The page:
SPOUSES Living with your spouse and children is a right, not a privilege. Living in your country of nationality is also a right, not a privilege. There are many problems with the current rules and my suggestions on how they could be made more fair address some of these problems. a) Have income thresholds which reflect income and cost of living in the region of the country the sponsor is working/living in. b) Allow for assets in the test – this way a pensioner who doesn’t need an income of £18,600 a year, but lives in a property worth £300,000 isn’t forced to sell his/her home to show cash of over £60,000. c) Allow for the individuals expenses and debt. If people are living within their means and not claiming benefits, they should not be penalised because they don’t earn more than they need to.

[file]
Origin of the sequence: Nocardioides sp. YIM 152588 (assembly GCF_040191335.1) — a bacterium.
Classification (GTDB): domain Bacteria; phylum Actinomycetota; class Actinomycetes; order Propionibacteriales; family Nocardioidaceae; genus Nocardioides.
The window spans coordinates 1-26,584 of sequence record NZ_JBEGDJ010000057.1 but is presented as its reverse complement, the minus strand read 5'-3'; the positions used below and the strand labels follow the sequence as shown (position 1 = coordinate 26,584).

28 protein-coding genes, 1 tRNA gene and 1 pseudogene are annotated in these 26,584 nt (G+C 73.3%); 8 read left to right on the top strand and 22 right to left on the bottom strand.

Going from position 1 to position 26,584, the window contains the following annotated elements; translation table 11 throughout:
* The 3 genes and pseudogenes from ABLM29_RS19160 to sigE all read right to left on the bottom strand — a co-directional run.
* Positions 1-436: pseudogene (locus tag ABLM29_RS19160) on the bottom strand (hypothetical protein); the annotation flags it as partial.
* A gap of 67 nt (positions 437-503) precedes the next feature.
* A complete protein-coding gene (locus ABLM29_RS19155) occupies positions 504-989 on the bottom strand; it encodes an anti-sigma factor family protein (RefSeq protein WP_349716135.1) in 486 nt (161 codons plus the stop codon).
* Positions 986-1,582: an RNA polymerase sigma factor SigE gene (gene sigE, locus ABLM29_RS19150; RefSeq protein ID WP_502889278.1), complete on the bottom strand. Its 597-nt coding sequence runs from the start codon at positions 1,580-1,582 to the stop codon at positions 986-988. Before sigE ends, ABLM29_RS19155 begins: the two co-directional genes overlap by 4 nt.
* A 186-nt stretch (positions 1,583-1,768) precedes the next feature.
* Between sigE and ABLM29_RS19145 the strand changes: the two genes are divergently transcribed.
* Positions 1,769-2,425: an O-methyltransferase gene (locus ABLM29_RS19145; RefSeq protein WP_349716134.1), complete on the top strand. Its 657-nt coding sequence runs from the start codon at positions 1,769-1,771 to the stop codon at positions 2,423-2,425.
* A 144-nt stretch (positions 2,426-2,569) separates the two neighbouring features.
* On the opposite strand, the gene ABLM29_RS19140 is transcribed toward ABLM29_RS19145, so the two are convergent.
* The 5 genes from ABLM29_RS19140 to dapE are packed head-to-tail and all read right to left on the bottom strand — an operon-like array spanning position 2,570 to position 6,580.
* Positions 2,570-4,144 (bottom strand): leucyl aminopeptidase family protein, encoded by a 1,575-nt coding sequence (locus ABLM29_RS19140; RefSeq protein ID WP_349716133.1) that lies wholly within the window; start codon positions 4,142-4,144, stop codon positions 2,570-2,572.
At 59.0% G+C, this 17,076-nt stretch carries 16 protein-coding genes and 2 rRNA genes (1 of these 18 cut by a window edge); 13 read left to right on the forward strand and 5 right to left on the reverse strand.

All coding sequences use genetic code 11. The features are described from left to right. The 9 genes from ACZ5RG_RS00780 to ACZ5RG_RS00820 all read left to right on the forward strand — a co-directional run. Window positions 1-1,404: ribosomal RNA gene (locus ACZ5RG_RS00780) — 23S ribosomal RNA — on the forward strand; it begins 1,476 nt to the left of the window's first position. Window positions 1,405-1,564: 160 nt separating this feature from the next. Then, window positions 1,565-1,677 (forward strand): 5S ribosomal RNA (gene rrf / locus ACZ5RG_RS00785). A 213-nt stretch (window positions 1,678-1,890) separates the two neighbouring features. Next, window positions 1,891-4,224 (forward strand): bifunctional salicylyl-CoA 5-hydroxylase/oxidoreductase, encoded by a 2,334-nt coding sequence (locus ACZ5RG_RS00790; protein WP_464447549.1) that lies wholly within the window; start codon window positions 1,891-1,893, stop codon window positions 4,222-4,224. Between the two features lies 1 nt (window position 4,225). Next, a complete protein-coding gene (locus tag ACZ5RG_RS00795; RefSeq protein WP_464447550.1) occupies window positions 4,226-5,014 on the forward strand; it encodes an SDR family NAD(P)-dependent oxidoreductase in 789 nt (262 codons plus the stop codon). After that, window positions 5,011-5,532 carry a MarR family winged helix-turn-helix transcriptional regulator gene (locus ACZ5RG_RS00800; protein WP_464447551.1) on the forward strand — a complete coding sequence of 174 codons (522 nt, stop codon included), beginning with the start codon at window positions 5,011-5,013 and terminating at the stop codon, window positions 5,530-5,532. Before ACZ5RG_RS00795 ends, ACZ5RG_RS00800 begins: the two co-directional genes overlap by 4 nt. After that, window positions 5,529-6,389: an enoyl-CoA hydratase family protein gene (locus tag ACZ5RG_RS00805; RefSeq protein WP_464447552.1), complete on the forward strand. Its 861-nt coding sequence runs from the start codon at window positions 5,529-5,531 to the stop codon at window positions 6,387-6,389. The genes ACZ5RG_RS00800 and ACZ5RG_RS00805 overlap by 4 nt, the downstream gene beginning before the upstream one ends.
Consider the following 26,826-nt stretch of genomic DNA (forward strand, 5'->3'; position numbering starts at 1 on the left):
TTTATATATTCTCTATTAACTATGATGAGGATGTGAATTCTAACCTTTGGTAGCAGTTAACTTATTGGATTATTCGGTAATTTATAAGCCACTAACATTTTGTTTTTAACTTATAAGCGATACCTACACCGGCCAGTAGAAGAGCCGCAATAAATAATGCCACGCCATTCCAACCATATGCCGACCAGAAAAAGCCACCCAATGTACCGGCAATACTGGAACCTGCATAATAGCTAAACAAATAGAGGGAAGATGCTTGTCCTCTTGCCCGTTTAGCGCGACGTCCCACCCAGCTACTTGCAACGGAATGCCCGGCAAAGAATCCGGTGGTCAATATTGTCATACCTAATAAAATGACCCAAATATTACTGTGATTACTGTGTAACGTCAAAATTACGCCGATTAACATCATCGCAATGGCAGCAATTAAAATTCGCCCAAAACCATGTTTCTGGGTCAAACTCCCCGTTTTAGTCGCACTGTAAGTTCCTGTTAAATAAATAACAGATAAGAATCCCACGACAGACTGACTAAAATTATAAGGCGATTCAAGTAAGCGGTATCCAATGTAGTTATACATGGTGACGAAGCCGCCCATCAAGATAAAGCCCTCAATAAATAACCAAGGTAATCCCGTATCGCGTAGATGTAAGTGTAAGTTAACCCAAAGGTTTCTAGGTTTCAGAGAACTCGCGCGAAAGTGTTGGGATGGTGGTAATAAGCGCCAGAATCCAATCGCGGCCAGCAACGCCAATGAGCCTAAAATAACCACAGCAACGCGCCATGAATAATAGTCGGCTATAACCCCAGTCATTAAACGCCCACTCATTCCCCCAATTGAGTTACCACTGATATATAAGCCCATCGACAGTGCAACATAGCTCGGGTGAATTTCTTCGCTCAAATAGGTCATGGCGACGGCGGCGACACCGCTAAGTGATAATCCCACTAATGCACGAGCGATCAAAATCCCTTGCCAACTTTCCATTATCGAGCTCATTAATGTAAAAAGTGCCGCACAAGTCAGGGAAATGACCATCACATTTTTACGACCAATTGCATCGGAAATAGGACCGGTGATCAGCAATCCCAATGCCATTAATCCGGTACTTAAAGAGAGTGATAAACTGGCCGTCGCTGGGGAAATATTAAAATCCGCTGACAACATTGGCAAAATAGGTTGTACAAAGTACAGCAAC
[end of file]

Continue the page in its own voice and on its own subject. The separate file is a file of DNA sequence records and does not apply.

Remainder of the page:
d) If the government deems £18,600 is the amount needed to fund a basic lifestyle, perhaps a rise in the minimum wage is called for. e) Ensure British citizens are not disadvantaged in comparison to non-EU citizens. I provided an example at the APPG meeting of a British citizen studying for a postgraduate degree who would need to earn £18,600 to live in the UK with his/her spouse. Yet , a non-EU postgrad student does not have to meet this requirement to live here with their family. This very much represents discrimination against our own by UKBA. f) Prioritise cases involving kids. At no point should British children be ripped apart from their mother at the age of 5 months as was mentioned at the meeting. This is disgusting and we should hang our heads in shame that we have let this happen to our own, in what is supposed to be one of the greatest countries in the world. g) Allow for the potential income of the non-EU spouse, to prevent women having to abandon their kids, or stop breastfeeding their babies just because they need to earn the magical £18,600. As it can be very difficult to find a job from overseas, perhaps issue a job-seekers visa for these kind of family members and/or take into account their assets and income overseas. h) The rules require submission of six consecutive payslips showing that £18,600 can be achieved. As JCWI mentioned at the first APPG meeting, UKBA appears to be taking the lowest payslip to annualise the sponsors salary. This is especially an issue for those who work on commission or seasonal employment. It’s of even greater concern when you consider that someone who is earning way over the monthly average a month for 5 months, then falls ill and so earns less in the sixth month is therefore required to start the entire six months waiting period (plus the application time) again. Disallow them from taking the lowest payslip to annualise. APPG on migration could perhaps contract Migration Advisory Committee to counter the government’s use of their report i.e. the misuse. For the sake of clarity, let’s bear in mind that non-EU citizens, whatever their relationship to a British citizen, need to have been settled here for at least five years, before they qualify for any form of welfare benefits or council housing. Indeed, their presence here could mean the British citizen qualifies for lower or nil benefits themselves. Treating those with non-EU families in this manner means not only do you make integration of nonBritish citizens in the UK more of a challenge, it means British citizens like myself, with non-EU families spend more time and money travelling overseas – taking hard earned money that would otherwise be spent here, and also preventing me from integrating more fully within my own community because my time is limited. Finally, if the government’s aim is simply to reduce net migration at whatever cost, a simple solution is to put Theresa May in the position of Prime Minister and no doubt we will see emigration of British citizens rising. I would be happy to discuss any of the issues or ideas with you if it would serve to help British people reunite with their family – whatever their ethnicity, religion, skin colour or wealth. Kind regards Sonel Mehta